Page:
Next, you'll create the required directories for OctoDNS, where your DNS and program configuration will be stored. Start by creating the ~/octodns and ~/octodns/config directories:

      • mkdir ~/octodns ~/octodns/config

      Now move into ~/octodns:

      Next, you need to create the Python Virtual Environment—an isolated Python environment with its own libraries and configuration to run OctoDNS in:

      Activate your environment with the following command:

      This will output something similar to the following:

      Output

      Running virtualenv with interpreter /usr/bin/python2 New python executable in /home/user/octodns/env/bin/python2 Also creating executable in /home/user/octodns/env/bin/python Installing setuptools, pkg_resources, pip, wheel...done.

      Your Bash shell prompt will now also be prefixed with the name of the virtual environment. This shows that you are currently operating within the virtualenv:

      (env) user@digitalocean:~/octodns$
      

      If you wish to exit the virtualenv, you can use the deactivate command at any time. However, you should stay in your virtualenv to continue with this tutorial.

      Now that you've installed and configured Python and virtualenv, you can install OctoDNS. OctoDNS is distributed as a Python pip package, which is the standard package-management tool for Python packages and libraries.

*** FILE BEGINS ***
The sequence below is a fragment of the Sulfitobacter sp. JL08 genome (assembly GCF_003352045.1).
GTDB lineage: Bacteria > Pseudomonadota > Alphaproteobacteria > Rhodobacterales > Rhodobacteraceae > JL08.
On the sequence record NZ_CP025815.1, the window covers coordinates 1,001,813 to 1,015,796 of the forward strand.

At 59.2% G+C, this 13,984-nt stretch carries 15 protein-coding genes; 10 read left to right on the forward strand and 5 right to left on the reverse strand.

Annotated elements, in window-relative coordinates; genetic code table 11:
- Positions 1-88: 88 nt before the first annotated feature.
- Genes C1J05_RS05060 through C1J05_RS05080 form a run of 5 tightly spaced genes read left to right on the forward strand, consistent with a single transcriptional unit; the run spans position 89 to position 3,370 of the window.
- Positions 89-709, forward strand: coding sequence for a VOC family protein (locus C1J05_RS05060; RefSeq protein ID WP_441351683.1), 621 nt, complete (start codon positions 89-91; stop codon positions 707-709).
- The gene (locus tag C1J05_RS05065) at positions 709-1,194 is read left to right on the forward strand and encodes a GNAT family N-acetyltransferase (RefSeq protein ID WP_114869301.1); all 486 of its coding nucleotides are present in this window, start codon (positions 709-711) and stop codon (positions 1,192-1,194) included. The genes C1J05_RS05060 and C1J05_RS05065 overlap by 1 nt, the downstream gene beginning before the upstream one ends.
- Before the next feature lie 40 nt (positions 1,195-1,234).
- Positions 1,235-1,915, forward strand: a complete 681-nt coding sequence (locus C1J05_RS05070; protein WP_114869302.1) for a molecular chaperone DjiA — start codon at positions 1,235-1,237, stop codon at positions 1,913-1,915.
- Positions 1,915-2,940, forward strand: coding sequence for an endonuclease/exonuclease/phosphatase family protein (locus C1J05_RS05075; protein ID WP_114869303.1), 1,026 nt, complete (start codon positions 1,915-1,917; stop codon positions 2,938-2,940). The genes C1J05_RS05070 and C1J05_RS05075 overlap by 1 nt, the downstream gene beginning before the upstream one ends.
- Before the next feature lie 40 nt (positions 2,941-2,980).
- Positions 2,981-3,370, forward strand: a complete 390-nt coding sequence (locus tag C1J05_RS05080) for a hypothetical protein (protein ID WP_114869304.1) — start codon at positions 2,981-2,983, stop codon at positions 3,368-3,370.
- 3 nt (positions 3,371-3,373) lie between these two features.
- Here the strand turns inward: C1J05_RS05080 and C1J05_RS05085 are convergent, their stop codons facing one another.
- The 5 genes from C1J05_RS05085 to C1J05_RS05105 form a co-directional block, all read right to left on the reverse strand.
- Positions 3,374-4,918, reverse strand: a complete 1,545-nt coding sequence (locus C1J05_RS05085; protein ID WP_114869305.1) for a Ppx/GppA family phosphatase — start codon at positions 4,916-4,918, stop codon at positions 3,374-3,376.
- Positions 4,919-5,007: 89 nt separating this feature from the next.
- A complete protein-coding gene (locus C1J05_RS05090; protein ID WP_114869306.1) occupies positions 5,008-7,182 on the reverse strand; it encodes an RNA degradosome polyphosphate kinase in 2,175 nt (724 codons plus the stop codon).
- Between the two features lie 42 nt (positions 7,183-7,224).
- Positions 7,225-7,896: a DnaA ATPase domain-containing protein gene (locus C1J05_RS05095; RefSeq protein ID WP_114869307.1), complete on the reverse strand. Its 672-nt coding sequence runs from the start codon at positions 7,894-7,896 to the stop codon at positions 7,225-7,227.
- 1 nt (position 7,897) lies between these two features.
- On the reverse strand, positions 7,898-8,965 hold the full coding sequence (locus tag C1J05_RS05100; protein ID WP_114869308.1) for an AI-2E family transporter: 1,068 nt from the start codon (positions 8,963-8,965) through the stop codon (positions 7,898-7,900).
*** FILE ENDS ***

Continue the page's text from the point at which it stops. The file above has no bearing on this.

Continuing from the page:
You can install the OctoDNS pip package using the following command within your virtualenv:

      Once this is complete, you can check the installed version to make sure that everything is working:

      Your output will look similar to the following:

      Output

      octoDNS 0.9.6

      If you see a octodns-sync: command not found error, double-check that you're still inside your virtualenv.

      Now that you've installed OctoDNS, you can create the required configuration files to connect OctoDNS to your DNS provider to allow it to make changes to your DNS records.

      Step 2 — Configuring OctoDNS

      In this step, you'll create the required configuration files for OctoDNS, and connect it to your DNS provider so that it can begin to make live changes to your DNS records.